Soon after Frank died, Lucille was diagnosed with cancer. Marie moved her mother into her home, and also invited Mike and Teri to stay, since Mike had a new job closer to home and needed somewhere to stay while they found a new home. Suddenly Marie’s home was full of family again. She couldn’t have been happier. This is how it should always be.

That’s when a mysterious fire bug attached him or herself to those close to the family. First Marie’s home was gutted, just one day before Mike and Teri were due to move into their new home. This forced Marie and her mother and daughter to move into Mike’s new apartment with him while Marie’s home was rebuilt. The fire bug then struck at Mike’s next door neighbour’s house which damaged Mike’s own home, rendering it unliveable and forcing Mike and Teri to move with Lucille back to Marie’s home. It was so lucky that Marie’s home had been fixed just in time.

Lucille, whose cancer had progressed significantly during this time, quickly worsened and she died. Soon after, Mike and Teri found a new home and moved to Florida. The fire bug persisted though. This all became too much for Marie, who was once again forced to moved in with Mike and Teri for a few months while things settled down.

However, her welcome was beginning to wear a little thin this time. She was constantly fighting with Carol, who insisted on having her own personality. Mike had a new baby, and the disharmony was not helping Teri cope as a new mum. Not only that, but Marie had run up a large bill under Mike’s name and the debt collector’s were now calling him for the money. He tried to talk to her about it, but she refused to pay him back. That day he came down with one of the most severe stomach spasms he’d ever experienced. He could only remember one other time he’d felt so sick; when he was 18 years old, he’d made plans to leave home for college, and had struggled through the same illness from which he now suffered. Both times the pain went away eventually, but there seemed no explanation for it.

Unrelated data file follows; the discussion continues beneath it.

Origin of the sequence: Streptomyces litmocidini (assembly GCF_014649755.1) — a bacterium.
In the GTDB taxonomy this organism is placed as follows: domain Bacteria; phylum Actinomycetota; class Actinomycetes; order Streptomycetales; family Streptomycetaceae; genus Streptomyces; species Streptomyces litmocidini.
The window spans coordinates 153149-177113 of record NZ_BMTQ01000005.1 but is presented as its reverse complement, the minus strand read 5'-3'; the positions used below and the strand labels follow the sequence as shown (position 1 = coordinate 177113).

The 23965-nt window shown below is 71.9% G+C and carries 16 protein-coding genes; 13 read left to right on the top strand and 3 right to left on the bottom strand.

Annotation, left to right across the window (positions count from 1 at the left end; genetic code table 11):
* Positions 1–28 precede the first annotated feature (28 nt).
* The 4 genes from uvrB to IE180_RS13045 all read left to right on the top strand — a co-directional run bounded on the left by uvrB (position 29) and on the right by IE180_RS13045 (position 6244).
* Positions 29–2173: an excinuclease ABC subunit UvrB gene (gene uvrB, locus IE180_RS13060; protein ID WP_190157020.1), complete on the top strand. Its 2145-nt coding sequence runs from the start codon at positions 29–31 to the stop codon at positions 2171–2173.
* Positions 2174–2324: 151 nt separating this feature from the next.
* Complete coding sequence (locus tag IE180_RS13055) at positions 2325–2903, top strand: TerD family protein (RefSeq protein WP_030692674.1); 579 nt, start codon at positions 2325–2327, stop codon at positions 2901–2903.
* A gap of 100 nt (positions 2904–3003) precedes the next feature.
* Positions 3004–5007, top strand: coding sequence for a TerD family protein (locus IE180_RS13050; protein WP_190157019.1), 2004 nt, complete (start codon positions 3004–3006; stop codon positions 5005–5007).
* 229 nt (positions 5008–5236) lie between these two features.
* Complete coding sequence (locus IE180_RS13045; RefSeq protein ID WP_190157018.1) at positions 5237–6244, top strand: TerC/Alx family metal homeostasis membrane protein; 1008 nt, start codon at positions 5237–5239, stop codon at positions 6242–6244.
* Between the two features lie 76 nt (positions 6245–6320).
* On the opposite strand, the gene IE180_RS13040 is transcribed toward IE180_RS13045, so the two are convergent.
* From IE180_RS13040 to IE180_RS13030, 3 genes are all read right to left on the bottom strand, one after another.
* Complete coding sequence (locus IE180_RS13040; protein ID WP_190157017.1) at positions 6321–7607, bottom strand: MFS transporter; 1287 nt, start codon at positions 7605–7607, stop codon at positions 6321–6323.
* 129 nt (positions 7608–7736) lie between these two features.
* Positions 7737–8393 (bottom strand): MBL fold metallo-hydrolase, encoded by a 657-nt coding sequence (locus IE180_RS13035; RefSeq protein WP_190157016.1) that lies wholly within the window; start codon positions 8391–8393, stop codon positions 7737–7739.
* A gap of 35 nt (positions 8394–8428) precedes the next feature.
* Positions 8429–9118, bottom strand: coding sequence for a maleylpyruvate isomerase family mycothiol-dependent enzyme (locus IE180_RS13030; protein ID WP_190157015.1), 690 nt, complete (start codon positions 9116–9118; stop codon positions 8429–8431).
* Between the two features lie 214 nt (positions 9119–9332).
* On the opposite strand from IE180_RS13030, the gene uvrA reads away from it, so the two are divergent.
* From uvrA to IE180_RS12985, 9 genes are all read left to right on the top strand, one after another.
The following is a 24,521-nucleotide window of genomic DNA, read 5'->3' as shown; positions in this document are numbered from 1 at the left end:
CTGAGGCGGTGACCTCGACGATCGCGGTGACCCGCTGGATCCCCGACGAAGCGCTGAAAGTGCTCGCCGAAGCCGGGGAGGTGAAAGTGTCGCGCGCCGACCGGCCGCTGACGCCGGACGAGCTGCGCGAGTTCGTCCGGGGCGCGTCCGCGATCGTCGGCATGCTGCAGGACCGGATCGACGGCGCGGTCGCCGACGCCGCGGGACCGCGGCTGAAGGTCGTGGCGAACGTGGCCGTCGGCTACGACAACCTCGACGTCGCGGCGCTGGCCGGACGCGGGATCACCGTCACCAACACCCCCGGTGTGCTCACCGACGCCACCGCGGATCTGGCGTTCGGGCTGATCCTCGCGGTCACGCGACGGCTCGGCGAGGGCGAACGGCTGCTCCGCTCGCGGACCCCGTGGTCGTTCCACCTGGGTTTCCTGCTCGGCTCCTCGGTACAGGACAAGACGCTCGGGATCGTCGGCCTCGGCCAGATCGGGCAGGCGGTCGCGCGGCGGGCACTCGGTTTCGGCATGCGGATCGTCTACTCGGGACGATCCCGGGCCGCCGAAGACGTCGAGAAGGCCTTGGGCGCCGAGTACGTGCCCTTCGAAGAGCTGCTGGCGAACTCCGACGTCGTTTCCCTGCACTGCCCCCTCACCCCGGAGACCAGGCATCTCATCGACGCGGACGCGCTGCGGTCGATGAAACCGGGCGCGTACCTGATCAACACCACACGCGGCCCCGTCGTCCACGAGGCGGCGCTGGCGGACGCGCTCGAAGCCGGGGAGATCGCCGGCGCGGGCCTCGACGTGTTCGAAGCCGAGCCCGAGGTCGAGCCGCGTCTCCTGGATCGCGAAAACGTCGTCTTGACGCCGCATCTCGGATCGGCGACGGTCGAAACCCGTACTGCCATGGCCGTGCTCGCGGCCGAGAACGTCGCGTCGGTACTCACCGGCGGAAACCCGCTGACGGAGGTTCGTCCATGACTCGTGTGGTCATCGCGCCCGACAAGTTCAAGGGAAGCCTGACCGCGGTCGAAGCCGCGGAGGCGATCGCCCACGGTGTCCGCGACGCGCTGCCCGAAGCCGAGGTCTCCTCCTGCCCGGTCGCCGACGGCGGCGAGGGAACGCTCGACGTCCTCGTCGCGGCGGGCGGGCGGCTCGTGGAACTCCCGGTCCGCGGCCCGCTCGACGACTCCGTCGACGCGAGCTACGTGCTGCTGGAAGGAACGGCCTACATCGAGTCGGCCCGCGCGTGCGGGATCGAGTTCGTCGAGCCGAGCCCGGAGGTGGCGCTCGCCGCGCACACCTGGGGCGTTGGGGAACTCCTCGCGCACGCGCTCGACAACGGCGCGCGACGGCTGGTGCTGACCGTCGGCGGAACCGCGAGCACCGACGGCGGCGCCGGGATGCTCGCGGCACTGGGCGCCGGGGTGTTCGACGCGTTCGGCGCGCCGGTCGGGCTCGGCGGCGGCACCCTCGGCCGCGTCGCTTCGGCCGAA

Meanwhile Marie had been shopping again…for insurance. Just in case something awful happened to Mike or Carol.

She found she may need the insurance where Carol was concerned. The girl had become a hypochondriac, complaining every day about small tummy aches and such. It was no surprise though. Carol was now nineteen and she was going out a lot. Of course she would get ill, with the drinking and everything.

She was soon admitted to a psychiatric ward, the doctors clearly of the belief that if they couldn’t find a reason for the illness it was either psychosomatic or she was doing it for attention. Others, however, had begun to believe there was something worse going on. Carol’s friend Eve had seen Carol’s mother give Carol some injections. She reported this to Mike, who had been having his own issues with the details surrounding his father’s death. He had only his suspicions, but when Eve spoke to him, they went straight to the doctor. The doctor attempted to keep Marie away from her daughter. In response, Marie promptly moved her daughter to another hospital and into the care of another doctor, saying Carol wasn’t getting better where she was anyway.